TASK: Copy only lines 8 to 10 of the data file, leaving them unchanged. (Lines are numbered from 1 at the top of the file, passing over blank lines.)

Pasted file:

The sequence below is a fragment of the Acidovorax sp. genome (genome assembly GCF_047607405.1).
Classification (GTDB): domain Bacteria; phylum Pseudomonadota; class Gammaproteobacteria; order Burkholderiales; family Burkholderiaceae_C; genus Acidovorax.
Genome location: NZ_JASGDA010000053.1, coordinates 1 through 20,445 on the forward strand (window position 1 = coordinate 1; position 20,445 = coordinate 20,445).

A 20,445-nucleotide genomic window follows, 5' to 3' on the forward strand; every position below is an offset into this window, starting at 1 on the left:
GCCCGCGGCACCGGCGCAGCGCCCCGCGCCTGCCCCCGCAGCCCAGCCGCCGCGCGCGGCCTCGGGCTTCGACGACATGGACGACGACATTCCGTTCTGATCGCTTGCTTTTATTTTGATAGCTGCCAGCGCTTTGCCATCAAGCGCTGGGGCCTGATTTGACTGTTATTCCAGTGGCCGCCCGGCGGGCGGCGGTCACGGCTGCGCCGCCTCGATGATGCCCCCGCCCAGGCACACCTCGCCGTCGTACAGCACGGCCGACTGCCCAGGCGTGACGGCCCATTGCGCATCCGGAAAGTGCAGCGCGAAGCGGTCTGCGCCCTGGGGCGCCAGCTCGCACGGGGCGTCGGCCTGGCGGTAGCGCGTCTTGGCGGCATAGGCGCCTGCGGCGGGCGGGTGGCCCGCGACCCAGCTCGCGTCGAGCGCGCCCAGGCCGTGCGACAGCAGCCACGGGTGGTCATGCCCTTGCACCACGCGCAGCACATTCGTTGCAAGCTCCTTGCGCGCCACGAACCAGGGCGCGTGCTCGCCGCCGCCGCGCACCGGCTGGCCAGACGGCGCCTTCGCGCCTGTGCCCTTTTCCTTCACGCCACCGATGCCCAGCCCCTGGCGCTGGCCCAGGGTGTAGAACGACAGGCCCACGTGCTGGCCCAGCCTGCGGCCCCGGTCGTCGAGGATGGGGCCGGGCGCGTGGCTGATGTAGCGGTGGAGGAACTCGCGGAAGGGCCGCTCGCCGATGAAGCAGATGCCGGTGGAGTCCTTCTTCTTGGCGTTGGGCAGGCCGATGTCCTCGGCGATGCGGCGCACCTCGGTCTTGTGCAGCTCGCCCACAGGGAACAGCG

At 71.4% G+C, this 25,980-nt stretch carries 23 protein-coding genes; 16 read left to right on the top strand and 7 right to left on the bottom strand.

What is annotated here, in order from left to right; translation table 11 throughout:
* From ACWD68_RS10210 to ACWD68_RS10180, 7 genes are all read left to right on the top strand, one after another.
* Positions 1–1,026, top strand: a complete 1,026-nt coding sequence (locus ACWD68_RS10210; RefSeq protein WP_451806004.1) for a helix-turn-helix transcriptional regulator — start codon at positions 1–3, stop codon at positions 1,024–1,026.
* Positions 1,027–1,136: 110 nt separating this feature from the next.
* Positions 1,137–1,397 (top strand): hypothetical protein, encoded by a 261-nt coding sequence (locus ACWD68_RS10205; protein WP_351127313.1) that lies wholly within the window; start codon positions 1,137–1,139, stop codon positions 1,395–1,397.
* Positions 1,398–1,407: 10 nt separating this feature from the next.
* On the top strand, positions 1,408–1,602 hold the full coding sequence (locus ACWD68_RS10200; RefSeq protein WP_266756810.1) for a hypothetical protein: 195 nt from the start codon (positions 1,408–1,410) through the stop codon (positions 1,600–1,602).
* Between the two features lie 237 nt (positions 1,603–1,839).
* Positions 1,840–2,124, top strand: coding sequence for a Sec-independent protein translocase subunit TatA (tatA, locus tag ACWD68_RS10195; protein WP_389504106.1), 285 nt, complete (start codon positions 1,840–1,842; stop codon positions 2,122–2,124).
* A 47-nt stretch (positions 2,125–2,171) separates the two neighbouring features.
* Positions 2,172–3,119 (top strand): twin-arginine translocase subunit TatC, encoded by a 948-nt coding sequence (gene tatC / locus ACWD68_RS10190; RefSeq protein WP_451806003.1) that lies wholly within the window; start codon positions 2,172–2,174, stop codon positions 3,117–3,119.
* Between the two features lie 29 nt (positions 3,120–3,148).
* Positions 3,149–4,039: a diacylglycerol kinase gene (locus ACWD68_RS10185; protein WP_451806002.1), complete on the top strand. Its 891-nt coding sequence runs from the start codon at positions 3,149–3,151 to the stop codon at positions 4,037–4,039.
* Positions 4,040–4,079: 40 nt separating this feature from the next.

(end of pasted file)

* From ACWD68_RS10210 to ACWD68_RS10180, 7 genes are all read left to right on the top strand, one after another.
* Positions 1–1,026, top strand: a complete 1,026-nt coding sequence (locus ACWD68_RS10210; RefSeq protein WP_451806004.1) for a helix-turn-helix transcriptional regulator — start codon at positions 1–3, stop codon at positions 1,024–1,026.
* Positions 1,027–1,136: 110 nt separating this feature from the next.